Nina Sehnke

Heinrich-Heine-Universität Düsseldorf, Düsseldorf, North Rhine-Westphalia, Germany

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Publications (3)6.82 Total impact

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    ABSTRACT: The market approval of medical devices in Germany does not yet require a benefit assessment. Thus, there is a lack of high quality studies that clearly prove the benefit of medical innovations. In the past, the Federal Joint Committee in Germany (G-BA) did not have the opportunity to adequately address this issue of lacking evidence. A law for the improvement of the care structure in the statutory health insurance offers the possibility for the G-BA to obtain evidence for the benefit of medical practice. With an integrated regulation for testing of medical devices the manufacturers have the option to apply for an assessment of new and established treatment methods and to provide scientific evidence for the benefit of medical devices as a requirement for inclusion in the catalogue of services of the statutory health insurance. However, this expanded scope of action is also a challenge for clinicians. The already existing problem of integrating multicenter clinical trials in the surgical routine will remain. The Surgical Study Network Germany (CHIR-Net) offers an ideal way to cope with the increased requirements on studies in the field of medical devices through established partnerships with methodological institutions and practitioners in clinical settings.
    Der Chirurg 05/2014; · 0.52 Impact Factor
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    ABSTRACT: The prognostic relevance of minimal residual disease (MRD) in patients with multiple myeloma (MM) is still an open question. In the bone marrow (BM) the level of residual myeloma cells is associated with treatment outcome, but the role of clonotypic cells in the peripheral blood (PB) for the prognosis of patients is not identified yet. In this study, we retrospectively analyzed MRD by quantitative real-time IgH-PCR (IgH-qPCR) in the PB of 42 patients undergoing high-dose therapy (HDT) followed by autologous blood stem cell transplantation (PBSCT) as first-line therapy for MM. The MRD level of PB samples was in median 40-fold lower than in BM samples, collected on the same day, with a wide intra- and inter-individual variation (range: 0.4-4628 fold). The presence or absence of detectable MRD levels in PB did not correlate with the serological remission status. Still, patients with negative PCR results in PB three months after HDT and PBSCT had lower ISS stage (p=0.01), lower levels of β2-microglobulin (p=0.02), higher hemoglobin levels (p=0.01) and a prolonged event-free (median: 15 vs 4 months, p=0.004) and overall (median: 52 vs 17 months, p=0.03) survival. Importantly, by sequential monitoring of clonotypic cells in PB, in 19 of 29 patients (66 %) with progressive disease an increase of the 2IgH/ß-actin ratio of at least one log step could be detected in median 4 months (range: 0.8-13 months) before the relapse was diagnosed on the basis of the EBMT criteria. These patients with a molecular relapse in PB prior to a serological relapse had a significantly shorter OS than other patients (median: 17 months vs median not reached, p=0.02). In conclusion, IgH-qPCR is a sensitive technique for the detection of clonotypic cells in PB, which precede clinical relapse. Future studies are needed to evaluate whether these circulating tumor cells play a role in promoting disease recurrence.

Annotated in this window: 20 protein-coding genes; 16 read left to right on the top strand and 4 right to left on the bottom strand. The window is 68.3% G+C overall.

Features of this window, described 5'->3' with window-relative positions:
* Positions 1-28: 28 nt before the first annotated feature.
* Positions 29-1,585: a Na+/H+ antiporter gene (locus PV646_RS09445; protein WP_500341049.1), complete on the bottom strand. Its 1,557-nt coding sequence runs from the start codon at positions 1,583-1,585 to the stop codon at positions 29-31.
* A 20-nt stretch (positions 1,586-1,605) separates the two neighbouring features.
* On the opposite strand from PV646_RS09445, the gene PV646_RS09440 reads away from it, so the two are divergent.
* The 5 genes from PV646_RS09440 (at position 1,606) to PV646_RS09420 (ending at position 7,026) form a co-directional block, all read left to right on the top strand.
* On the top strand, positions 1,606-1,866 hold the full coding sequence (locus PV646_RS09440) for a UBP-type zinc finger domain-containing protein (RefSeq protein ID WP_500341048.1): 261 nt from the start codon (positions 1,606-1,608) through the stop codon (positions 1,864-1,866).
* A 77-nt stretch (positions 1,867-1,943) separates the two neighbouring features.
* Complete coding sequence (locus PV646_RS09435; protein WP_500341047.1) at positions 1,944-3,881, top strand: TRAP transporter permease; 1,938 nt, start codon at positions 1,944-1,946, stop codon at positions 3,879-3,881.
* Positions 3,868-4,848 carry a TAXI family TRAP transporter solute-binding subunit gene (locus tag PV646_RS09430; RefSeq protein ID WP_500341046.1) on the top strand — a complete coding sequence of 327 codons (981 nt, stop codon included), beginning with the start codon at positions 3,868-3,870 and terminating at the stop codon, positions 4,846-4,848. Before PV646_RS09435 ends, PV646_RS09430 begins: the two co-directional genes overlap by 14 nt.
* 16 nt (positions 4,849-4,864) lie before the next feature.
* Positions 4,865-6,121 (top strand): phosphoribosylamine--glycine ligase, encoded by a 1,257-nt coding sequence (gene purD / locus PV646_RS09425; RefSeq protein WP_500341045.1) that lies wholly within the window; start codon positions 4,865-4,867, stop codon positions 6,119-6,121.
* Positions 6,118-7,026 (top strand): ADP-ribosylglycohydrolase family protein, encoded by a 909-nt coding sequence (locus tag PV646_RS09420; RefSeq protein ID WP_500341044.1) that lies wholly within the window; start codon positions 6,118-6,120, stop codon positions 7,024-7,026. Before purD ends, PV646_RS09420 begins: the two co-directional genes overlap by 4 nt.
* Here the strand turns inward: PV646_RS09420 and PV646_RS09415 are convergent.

Biology of blood and marrow transplantation: journal of the American Society for Blood and Marrow Transplantation 05/2013; · 3.15 Impact Factor
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    ABSTRACT: The prognostic relevance of minimal residual disease (MRD) in patients with multiple myeloma is still an open question. We measured MRD levels in bone marrow (BM) samples of 53 patients treated with high-dose therapy (HDT) and autologous peripheral blood stem cell transplantation using real-time quantitative (RQ)-IgH-PCR with allel-specific oligonucleotide probes. We identified a prognostically relevant threshold level of 0.2% 2IgH/β-actin ratio in the BM before HDT. Twenty-six patients with MRD levels below this value were termed as the "low-MRD group," whereas 27 patients with levels above this threshold were allocated to the "high-MRD group." Median event-free-survival (EFS) in the low-MRD group was significantly (P = .001) longer than in the high-MRD group with 35 versus 20 months, respectively. Overall survival (OS) within the low-MRD group was also significantly longer with 70 versus 45 months (P = .04). Using multivariate analysis, we found that the pretransplantation MRD level was an independent prognostic factor for EFS (P = .003) and OS (P = .05). Further, EFS of patients in the high-MRD could be improved (P = .005) when they achieved a low MRD level after HDT. In conclusion, measuring MRD is of prognostic relevance in patients with MM, and low MRD levels should be a goal of treatment.
    Biology of blood and marrow transplantation: journal of the American Society for Blood and Marrow Transplantation 07/2011; 18(3):423-431.e3. · 3.15 Impact Factor